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Background and objectives Few studies have evaluated the link between working memory (WM) and post-traumatic stress disorder (PTSD). Further, it is unknown whether this relationship is accounted for by other relevant variables including negative affect, emotional dysregulation, or general non-WM-related cognitive control deficits, which are associated with PTSD. The purpose of this study was to determine the extent to which a computerized WM task could predict PTSD symptomology incrementally beyond the contribution of other relevant variables associated with PTSD. Methods Thirty veterans were eligible to complete emotional symptom questionnaires, a heart-rate variability measure, and computerized tasks (i.e., emotional Stroop and automated complex span tasks). A three-stage hierarchical regression was conducted with the PCL-5 total score and symptom clusters (i.e., re-experiencing, avoidance, hyperarousal, and negative cognition/mood) as the dependent variable. Results Results revealed that only the re-experiencing symptom cluster was significantly predicted by executive, verbal, and visuospatial WM tasks, which explained an additional 29.7% of the variance over and above other relevant variables. Most notably, the visuospatial task was the only WM task that significantly explained PCL-5 re-experiencing symptoms. Limitations This study was based on a small sample of veterans with PTSD and causality cannot be determined with this cross-sectional study. Conclusions Overall, the results suggest that deficits in visuospatial WM are significantly associated with PTSD re-experiencing symptoms after controlling for other relevant variables. Further research should evaluate whether an intervention to improve visuospatial WM capacity can be implemented to reduce re-experiencing symptoms.
... People use her/his emotion regulation process (including fuzzy neural intonation) to manage positive and negative emotions, as shown by HRV continuity. Leonard et al. [26] it is believed that low HRV may indicate poor physical and mental health and other life problems. ...
... A considerable number of studies have associated vagally mediated HRV to self-regulatory capacity [29], emotion regulation [30], and the feeling of coherence of an individual [31]. The term cardiac coherence or physiological coherence is used to describe the measurement of the orderliness and stability in the synchronous and harmonious functioning of the regulatory systems of the body at any given time [28]. ...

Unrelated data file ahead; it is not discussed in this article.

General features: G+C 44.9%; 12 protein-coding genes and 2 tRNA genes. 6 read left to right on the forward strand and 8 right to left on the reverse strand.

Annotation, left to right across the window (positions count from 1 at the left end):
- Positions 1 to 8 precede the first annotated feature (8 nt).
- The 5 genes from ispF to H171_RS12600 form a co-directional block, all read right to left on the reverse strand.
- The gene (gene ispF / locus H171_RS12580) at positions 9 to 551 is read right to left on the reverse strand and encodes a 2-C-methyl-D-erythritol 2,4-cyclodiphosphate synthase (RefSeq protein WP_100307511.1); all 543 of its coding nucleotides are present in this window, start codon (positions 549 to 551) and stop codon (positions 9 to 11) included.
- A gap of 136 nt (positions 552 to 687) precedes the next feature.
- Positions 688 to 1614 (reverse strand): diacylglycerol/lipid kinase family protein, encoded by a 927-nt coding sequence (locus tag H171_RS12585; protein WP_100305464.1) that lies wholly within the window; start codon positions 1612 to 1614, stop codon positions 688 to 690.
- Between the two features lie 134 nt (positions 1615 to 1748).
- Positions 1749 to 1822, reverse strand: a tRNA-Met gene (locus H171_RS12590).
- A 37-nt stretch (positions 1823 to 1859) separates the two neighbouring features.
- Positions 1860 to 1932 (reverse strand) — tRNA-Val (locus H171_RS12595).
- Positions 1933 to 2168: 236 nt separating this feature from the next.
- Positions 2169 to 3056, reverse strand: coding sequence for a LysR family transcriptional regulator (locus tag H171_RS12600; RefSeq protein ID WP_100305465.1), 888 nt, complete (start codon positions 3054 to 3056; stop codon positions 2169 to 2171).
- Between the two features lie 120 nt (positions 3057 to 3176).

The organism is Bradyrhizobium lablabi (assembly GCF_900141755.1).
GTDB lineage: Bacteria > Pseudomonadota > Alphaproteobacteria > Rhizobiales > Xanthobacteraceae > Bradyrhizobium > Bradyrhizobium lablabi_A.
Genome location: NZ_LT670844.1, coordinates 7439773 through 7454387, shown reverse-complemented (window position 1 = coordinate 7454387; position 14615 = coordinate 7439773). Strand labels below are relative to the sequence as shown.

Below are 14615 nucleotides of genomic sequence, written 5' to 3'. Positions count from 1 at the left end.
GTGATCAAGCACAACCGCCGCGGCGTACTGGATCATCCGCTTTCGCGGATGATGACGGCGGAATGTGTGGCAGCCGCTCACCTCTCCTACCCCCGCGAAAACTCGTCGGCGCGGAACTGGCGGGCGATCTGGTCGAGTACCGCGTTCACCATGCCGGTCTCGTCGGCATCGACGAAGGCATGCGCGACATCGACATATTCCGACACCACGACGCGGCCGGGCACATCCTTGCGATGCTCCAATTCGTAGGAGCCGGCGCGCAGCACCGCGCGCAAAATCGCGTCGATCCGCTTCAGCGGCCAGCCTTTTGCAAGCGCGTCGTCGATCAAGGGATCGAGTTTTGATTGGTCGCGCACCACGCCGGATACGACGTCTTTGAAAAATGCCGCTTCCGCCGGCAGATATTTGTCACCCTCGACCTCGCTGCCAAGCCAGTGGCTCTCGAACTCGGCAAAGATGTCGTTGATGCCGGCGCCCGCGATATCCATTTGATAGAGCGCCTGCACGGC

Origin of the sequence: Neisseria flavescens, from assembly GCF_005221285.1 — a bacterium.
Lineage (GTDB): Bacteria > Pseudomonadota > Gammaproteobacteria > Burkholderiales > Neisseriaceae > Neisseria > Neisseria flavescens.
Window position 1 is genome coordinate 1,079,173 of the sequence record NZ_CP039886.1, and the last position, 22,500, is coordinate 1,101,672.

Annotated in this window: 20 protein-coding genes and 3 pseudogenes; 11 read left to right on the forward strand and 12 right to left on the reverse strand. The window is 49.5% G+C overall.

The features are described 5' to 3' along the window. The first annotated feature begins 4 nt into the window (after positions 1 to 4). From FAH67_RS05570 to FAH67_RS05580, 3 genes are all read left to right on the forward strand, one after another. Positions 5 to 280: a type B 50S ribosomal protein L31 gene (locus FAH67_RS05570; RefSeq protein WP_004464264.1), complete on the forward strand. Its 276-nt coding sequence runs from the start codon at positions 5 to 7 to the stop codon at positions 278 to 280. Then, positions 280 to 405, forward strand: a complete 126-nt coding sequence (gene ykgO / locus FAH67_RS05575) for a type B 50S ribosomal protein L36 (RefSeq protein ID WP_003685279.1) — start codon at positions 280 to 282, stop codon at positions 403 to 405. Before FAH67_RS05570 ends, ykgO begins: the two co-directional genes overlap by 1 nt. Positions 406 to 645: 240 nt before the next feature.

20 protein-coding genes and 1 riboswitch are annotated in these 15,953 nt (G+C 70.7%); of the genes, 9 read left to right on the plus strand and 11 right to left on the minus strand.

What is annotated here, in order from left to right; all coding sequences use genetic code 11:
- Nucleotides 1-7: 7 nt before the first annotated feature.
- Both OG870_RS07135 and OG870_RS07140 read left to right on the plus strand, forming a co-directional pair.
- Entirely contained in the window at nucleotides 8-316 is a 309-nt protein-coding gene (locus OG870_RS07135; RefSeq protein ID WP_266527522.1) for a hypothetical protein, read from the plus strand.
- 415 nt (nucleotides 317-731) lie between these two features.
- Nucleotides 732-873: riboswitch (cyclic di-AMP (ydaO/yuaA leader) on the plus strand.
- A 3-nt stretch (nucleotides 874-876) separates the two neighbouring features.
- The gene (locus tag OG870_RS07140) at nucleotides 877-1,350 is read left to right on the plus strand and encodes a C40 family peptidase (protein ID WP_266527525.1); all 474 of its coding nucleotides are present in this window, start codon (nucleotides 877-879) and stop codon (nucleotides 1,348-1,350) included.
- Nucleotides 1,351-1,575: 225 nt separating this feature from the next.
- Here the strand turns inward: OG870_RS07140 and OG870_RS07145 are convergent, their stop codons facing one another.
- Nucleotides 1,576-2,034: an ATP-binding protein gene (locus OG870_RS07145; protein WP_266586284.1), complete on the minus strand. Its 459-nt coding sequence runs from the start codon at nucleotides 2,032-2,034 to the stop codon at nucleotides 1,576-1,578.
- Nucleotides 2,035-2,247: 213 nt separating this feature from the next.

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This study aimed at assessing the value of heart rate variability (HRV) as a stress indicator before and after a final re-sit exam among healthy sixth grade medical students. Fifty participants were recruited for the study (test group, n = 30; control group, n = 20). Each participant was examined for 5 minutes pre and post exam periods using the Heartmath proprietary protocol. EmWave equipment was used to detect, record and analyze the HR and to plot out the variability in discrete percentages for low, medium and high coherences. Results indicated that mean percentage coherence score was significantly higher in the test group (p < 0.05) at low cardiac coherence domain, but lower (p < 0.05) at the high coherence domain, compared with the control. Coherence score was significantly higher (p < 0.05) after the exam indicating release from stress, as compared to before the examination when stress was observable among the exam candidates. There were no significant gender differences observed in cardiac coherence scores before and after examination. Our findings indicate that HRV is a reliable indicator of real-time exam stress and supports future clinical use of HRV as a non-invasive and simple stress test.
... It is also important to consider our results in light of the fact that RSA levels are highest during non-stressed or relaxed states. In fact, greater effort has long been associated with parasympathetic withdrawal (Luft, Takase, & Darby, 2009;Lundberg & Frankenhaeuser, 1980), and researchers have documented RSA withdrawal when using effortful emotion regulation inductions and tasks (LeMoult et al., 2016;Reynard, Gevirtz, Berlow, Brown, & Boutelle, 2011). Thus, the effort of applying self-compassion may have influenced RSA levels during the SR induction. ...